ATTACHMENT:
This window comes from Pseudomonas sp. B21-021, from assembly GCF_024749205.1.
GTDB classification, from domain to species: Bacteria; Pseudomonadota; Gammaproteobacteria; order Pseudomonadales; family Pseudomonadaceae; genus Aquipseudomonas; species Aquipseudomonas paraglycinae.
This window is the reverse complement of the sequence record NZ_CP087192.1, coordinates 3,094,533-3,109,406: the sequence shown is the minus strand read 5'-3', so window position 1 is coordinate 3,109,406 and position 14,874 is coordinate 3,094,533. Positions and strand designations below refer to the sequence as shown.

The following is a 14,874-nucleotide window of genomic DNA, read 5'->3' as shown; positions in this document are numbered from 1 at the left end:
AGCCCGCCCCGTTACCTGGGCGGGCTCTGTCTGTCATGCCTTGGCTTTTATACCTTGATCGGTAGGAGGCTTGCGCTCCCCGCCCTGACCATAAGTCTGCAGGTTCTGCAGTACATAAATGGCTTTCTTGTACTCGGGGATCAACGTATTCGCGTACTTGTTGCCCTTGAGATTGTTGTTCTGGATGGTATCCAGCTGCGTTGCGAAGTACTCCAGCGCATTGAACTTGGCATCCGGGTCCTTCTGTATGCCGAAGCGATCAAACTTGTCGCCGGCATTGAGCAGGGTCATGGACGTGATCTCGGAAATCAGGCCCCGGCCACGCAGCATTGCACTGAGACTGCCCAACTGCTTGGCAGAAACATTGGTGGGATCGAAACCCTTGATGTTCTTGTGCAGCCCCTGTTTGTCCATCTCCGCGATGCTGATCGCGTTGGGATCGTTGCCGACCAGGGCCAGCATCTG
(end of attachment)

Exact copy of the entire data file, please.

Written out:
This window comes from Pseudomonas sp. B21-021, from assembly GCF_024749205.1.
GTDB classification, from domain to species: Bacteria; Pseudomonadota; Gammaproteobacteria; order Pseudomonadales; family Pseudomonadaceae; genus Aquipseudomonas; species Aquipseudomonas paraglycinae.
This window is the reverse complement of the sequence record NZ_CP087192.1, coordinates 3,094,533-3,109,406: the sequence shown is the minus strand read 5'-3', so window position 1 is coordinate 3,109,406 and position 14,874 is coordinate 3,094,533. Positions and strand designations below refer to the sequence as shown.

The following is a 14,874-nucleotide window of genomic DNA, read 5'->3' as shown; positions in this document are numbered from 1 at the left end:
AGCCCGCCCCGTTACCTGGGCGGGCTCTGTCTGTCATGCCTTGGCTTTTATACCTTGATCGGTAGGAGGCTTGCGCTCCCCGCCCTGACCATAAGTCTGCAGGTTCTGCAGTACATAAATGGCTTTCTTGTACTCGGGGATCAACGTATTCGCGTACTTGTTGCCCTTGAGATTGTTGTTCTGGATGGTATCCAGCTGCGTTGCGAAGTACTCCAGCGCATTGAACTTGGCATCCGGGTCCTTCTGTATGCCGAAGCGATCAAACTTGTCGCCGGCATTGAGCAGGGTCATGGACGTGATCTCGGAAATCAGGCCCCGGCCACGCAGCATTGCACTGAGACTGCCCAACTGCTTGGCAGAAACATTGGTGGGATCGAAACCCTTGATGTTCTTGTGCAGCCCCTGTTTGTCCATCTCCGCGATGCTGATCGCGTTGGGATCGTTGCCGACCAGGGCCAGCATCTG